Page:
Deliveries to the Qatar Emiri Air Force began in February 2019, with the service now having 27 locally-designated EQ single-seaters and nine two-seat DQs. Doha – which has pursued an ambitious fighter expansion programme by also acquiring Boeing F-15QAs and Eurofighter Typhoons – has an option to eventually double the size of its French-supplied fleet.
Following the collapse of its keenly contested Medium Multi-Role Combat Aircraft (MMRCA) programme, through which it had selected the Rafale for a planned 126-aircraft acquisition, India in 2016 opted to buy 36 in a so-called “flyaway” condition. The original plan for MMRCA had been for Dassault to produce the first 18 in France, with a local partner to be responsible for assembling the remaining 108 in India.
“Following the Rafale contract, Dassault Aviation and its partners are also contributing to the ‘Make in India’ policy, through a vast procurement, training and industrial subcontracting network involving dozens of companies, in accordance with our offset obligations,” the company says.
The Indian air force’s first five examples arrived at Ambala air base in July 2020, and the type was formally inducted to service late the same year. It now fields 28 Rafale Cs and eight Bs, with these assigned to two squadrons.
In a potential further opportunity for Dassault, the Indian air force retains a need to acquire additional new western fighters, but New Delhi has yet to advance this to a formal request for proposals. Other potential candidates include the F-15, Eurofighter Typhoon, Lockheed Martin’s F-21 – an Indian-optimised version of the F-16, and the Saab Gripen.
Dassault also is pursuing an Indian navy requirement to acquire 57 carrier-based fighters. At the Aero India show in Bengaluru in February 2023, it exhibited a Rafale M mock-up, as it eyes the potential to land its first international buyer for the ‘Marine’ model.
Boeing’s F/A-18F is also in contention for an order, which could potentially represent the last success for the type before its manufacturer halts production. The US airframer earlier this year announced that it will deliver its final Super Hornets in 2025, but noted that success with an international customer could extend this schedule by up to a further two years.
Dassault’s rival is pointing to several claimed advantages with its Super Hornet design. These include its two-seat configuration – a stated requirement for the Indian customer – and an ability to fit on lifts on current Indian navy vessels. Both the Rafale M and US type have already demonstrated ski-jump ramp take-offs during trials at a land-based facility in Goa.
“We will do everything in our power to develop our industrial presence in this great country and meet its military needs, both today and for the future,” Dassault chief executive Eric Trappier said ahead of the Aero India show.
Another export buyer, Greece, in September 2020 sealed a rapid acquisition of 18 Rafales, with its purchase divided between a dozen used jets drawn from French air force stocks and six new jets. Its first six of the second-hand assets – to be replaced in the French air force with new-build examples – were transferred to Tanagra air base in January 2022, and it has now received a total of 13: nine Cs and four Bs.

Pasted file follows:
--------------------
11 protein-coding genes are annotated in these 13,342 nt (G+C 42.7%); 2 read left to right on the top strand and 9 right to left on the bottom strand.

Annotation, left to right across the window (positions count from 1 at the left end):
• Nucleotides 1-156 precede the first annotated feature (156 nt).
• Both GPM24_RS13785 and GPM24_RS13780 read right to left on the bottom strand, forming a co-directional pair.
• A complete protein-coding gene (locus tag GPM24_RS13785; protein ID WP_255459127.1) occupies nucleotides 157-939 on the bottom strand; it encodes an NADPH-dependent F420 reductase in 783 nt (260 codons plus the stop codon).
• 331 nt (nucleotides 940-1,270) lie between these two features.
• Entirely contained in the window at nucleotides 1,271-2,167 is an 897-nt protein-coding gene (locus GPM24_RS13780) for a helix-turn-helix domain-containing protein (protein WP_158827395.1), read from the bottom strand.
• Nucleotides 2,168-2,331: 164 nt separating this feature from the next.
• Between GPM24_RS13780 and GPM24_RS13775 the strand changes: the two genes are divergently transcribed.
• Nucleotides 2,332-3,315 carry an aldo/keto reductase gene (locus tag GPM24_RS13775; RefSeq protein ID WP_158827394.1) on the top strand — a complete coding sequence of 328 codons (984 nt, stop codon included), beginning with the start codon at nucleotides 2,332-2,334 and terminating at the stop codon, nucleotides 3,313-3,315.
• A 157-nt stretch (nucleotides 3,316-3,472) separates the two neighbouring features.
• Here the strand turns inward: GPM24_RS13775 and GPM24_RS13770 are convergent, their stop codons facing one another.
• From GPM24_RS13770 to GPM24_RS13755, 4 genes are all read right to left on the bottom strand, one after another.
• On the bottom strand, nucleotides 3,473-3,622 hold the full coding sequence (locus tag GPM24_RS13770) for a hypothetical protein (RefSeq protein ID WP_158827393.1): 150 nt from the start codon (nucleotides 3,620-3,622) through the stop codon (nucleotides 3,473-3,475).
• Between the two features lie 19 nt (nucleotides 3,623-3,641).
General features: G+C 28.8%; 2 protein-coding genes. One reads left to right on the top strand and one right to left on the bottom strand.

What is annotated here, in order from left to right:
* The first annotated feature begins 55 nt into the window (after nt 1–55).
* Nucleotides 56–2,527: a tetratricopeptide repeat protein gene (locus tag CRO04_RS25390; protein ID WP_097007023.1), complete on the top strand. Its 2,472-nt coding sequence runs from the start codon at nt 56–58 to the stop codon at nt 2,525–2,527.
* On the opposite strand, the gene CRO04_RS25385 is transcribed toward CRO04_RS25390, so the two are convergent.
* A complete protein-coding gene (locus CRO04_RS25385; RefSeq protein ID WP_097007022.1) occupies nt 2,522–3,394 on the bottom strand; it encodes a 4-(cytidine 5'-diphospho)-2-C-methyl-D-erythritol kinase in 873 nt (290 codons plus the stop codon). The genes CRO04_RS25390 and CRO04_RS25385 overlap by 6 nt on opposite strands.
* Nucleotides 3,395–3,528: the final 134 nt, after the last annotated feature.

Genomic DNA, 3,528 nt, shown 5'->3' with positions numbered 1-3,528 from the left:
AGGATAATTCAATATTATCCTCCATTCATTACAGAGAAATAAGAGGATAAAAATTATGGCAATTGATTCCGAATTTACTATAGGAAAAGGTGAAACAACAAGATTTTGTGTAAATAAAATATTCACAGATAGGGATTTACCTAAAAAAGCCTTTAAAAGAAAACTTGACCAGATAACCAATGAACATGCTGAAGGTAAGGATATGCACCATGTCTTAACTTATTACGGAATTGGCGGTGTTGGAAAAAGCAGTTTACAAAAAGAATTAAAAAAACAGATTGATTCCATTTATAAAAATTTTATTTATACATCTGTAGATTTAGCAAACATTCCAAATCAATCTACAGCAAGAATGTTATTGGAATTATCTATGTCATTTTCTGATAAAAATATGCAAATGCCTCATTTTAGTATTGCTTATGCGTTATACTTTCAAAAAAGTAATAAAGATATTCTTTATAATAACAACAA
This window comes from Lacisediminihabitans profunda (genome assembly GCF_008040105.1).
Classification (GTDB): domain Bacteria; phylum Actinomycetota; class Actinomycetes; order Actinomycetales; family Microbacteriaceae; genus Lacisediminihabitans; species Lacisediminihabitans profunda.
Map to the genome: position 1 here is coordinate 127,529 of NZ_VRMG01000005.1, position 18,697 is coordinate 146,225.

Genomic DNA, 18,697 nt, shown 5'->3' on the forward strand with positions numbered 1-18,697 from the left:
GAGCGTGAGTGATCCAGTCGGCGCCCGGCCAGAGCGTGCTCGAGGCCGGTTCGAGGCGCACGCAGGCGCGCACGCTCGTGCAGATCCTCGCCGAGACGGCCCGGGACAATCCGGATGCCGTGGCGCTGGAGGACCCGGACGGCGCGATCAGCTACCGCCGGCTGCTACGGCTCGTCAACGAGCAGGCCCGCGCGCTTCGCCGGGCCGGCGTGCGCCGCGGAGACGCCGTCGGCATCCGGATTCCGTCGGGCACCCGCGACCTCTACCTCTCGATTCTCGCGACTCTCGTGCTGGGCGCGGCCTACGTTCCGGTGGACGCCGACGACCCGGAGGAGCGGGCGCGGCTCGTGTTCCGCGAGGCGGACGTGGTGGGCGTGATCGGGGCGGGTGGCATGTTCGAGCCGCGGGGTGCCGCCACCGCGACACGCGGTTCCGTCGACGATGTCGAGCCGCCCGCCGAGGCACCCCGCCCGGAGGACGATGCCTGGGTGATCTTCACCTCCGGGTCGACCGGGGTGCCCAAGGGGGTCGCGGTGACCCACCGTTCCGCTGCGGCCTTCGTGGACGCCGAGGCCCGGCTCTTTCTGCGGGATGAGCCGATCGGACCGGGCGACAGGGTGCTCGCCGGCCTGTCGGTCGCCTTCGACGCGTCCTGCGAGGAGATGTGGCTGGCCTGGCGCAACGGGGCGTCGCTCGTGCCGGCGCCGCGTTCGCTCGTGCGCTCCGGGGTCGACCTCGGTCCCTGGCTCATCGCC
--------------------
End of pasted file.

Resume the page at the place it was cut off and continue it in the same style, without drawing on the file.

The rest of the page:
Athens in March 2022 signed for another six new-build Rafales, with these due for delivery from mid-2024.
Another transfer deal had been signed in November 2021, meanwhile, with Croatia also to acquire a dozen ex-French air force fighters.
Zagreb will take eight aircraft next year, with the remainder to follow during 2025. The type will replace the NATO nation’s remaining Mikoyan MiG-21s.
But Dassault’s biggest success to date with the Rafale came in December 2021, when the UAE announced a shock 80-unit order. Its commitment was revealed one month after a Dubai air show that had been dominated by talk of the Lockheed F-35 and developmental RAC MiG-75 Checkmate.
Valued by Paris at €16 billion ($17.5 billion), the UAE deal came into effect in April 2022, on the receipt of an initial contractual payment from Abu Dhabi. Deliveries of its F4-standard aircraft are scheduled to run between 2027 and 2031.
The UAE’s acquisition includes an extensive armaments package worth an estimated €2 billion, with Europe’s MBDA to be the main provider.
Last year also brought confirmation of a planned Indonesian air force acquisition of 42 Rafales, with the first six aircraft having been placed under contract in February 2022. This saw Jakarta confirmed as the first Asia-Pacific buyer, becoming Dassault’s seventh export customer for the type.
Indonesia is currently spending big on new-generation fighters, with its shopping list also including the F-15IQ and Korea Aerospace Industries KF-21 designs.
While Dassault’s international successes to date have in some instances formed part of broader defence equipment packages promoted by the French government, the company is quick to point out that it has a decades-long heritage in providing equipment to multiple customers that are now moving to the Rafale.
Notably, Egypt, Greece, India, Qatar and the UAE all are current users of its Mirage 2000-series fighter, while the Egyptian air force also still flies the older Mirage 5.